For the first time ever, nearly half the world’s school children in low and middle-income countries will today sit down to eat a school meal. That is 310 million children. According to an ongoing analysis we are undertaking with the Partnership for Child Development, India now feeds more than 100 million children; Brazil 48 million; China 44 million; and South Africa and Nigeria each feed more than 9 million of their children. These meals are provided not once, but every day of the school year, and in all of these countries half of the children fed are girls.
What has convinced so many countries to make such a significant investment? They recognize that the new generation of school feeding programs yields high returns in four important areas: human capital – the sum of a population’s health, skills, knowledge and experience; safety nets for poor children and their families; local economies, especially the earning power of women; and in the area of peace-building, community resilience and preventing future conflict.
Still, hundreds of millions of children in the poorest countries don’t have access to school feeding programs. More international investment is needed to support these vital programs.
An essential investment in people
The World Bank estimates that 70 percent of the wealth of rich countries is a result of the productivity of their people: their human capital. In poor countries this contribution is only 40 percent, which means that these countries are missing out on the potential productivity of their populations and their people are not getting the chance to achieve their full potential.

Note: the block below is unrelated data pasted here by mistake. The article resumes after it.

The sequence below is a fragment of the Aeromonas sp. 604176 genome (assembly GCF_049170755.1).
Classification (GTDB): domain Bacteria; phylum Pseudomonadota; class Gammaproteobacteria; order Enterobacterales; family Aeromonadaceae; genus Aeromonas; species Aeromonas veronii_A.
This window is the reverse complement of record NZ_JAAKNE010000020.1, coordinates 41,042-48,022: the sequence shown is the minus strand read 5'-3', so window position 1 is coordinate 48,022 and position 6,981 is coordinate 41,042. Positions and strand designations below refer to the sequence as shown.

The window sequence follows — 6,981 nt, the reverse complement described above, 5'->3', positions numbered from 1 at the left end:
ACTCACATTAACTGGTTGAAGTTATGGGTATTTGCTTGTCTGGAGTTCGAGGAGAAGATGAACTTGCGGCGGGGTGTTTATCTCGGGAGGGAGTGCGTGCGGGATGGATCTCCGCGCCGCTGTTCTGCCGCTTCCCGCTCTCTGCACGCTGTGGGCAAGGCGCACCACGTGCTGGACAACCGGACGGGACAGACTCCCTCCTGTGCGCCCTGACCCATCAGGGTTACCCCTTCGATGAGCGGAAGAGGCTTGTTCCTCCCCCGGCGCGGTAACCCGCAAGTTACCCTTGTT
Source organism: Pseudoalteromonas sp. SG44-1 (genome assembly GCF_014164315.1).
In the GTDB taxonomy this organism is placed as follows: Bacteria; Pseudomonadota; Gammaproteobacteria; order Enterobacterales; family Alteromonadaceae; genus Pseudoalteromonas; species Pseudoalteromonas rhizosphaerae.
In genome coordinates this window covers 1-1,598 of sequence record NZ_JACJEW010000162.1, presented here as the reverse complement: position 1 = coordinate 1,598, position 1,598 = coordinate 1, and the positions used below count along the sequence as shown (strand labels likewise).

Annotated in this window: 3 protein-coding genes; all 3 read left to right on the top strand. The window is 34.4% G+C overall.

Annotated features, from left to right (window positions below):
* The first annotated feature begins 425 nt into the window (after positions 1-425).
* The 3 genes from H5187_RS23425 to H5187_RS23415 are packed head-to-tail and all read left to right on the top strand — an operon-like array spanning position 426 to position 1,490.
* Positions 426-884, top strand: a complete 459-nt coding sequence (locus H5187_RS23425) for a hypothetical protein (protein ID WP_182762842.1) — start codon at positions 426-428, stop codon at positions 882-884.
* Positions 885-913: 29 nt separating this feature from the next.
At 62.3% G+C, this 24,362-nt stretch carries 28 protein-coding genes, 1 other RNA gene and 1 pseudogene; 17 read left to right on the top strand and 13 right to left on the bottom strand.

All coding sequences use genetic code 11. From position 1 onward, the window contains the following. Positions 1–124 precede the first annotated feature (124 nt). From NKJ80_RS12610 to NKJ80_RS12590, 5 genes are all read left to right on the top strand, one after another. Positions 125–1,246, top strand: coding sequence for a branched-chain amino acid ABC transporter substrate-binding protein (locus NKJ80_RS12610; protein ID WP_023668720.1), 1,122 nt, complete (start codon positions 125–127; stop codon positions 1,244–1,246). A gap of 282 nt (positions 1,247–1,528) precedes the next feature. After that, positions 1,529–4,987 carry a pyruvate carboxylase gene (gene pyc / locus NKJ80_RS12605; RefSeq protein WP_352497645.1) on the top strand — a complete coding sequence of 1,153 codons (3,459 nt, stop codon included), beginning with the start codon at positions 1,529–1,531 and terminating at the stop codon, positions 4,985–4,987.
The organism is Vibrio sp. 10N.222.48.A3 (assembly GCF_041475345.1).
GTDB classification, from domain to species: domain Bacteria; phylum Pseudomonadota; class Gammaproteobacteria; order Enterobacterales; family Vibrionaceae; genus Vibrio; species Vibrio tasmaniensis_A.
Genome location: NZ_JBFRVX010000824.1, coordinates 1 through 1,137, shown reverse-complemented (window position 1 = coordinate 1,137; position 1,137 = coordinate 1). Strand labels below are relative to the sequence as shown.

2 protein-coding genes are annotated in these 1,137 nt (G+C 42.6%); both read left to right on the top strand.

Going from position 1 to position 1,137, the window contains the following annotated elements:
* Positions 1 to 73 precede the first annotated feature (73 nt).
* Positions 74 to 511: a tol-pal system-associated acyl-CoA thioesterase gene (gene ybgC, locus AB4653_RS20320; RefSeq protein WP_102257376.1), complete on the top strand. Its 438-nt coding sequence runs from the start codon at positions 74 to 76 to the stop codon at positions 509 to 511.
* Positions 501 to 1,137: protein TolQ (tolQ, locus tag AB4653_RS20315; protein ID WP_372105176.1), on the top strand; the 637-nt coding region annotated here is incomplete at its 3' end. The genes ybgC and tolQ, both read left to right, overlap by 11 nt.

A prime reason for this disparity is that while poor countries globally invest some US$210 billion annually in educating their children, they only invest about US$4 billion in their children’s health and nutrition. Yet sick children don’t attend school, and hungry children don’t learn: we need to match the investment in teachers and schools by also investing in the students themselves. Estimates suggest that school meal programs would leverage the available investment in education by a ratio of some 21:1.
And the greatest benefits would be in girls’ education. Feeding girls throughout childhood and adolescence nourishes their bodies and their minds. It also provides a strong incentive to families to send their girls to school. A recent World Bank report, launched in partnership with the Malala Fund, shows that if all girls completed secondary school, women and girls could add up to US$30 trillion to the global economy.
An essential safety net for poor children and their families
One of the ways low- and middle-income countries responded to the 2008 financial crisis was by expanding children’s school meals programs. This is still true today, as seen in the scale-up of programs to meet the needs of children in countries affected by conflict, such as Syria, Yemen, and South Sudan. This is because school meals reach into the heart of poor communities and benefit children directly. Also, the food provided is seen by families as having real value, often substituting for around 10 percent of the family income for every child fed throughout the year.
When social shocks and disasters occur, school meals provide a strong incentive for families to keep sending their girls to school rather than taking them out to work or to engage in other activities, often harmful. Helping girls stay in school, especially into adolescence, is an effective way of preventing early marriage and of delaying first pregnancy, both of which can trap women into poverty and chronic ill health.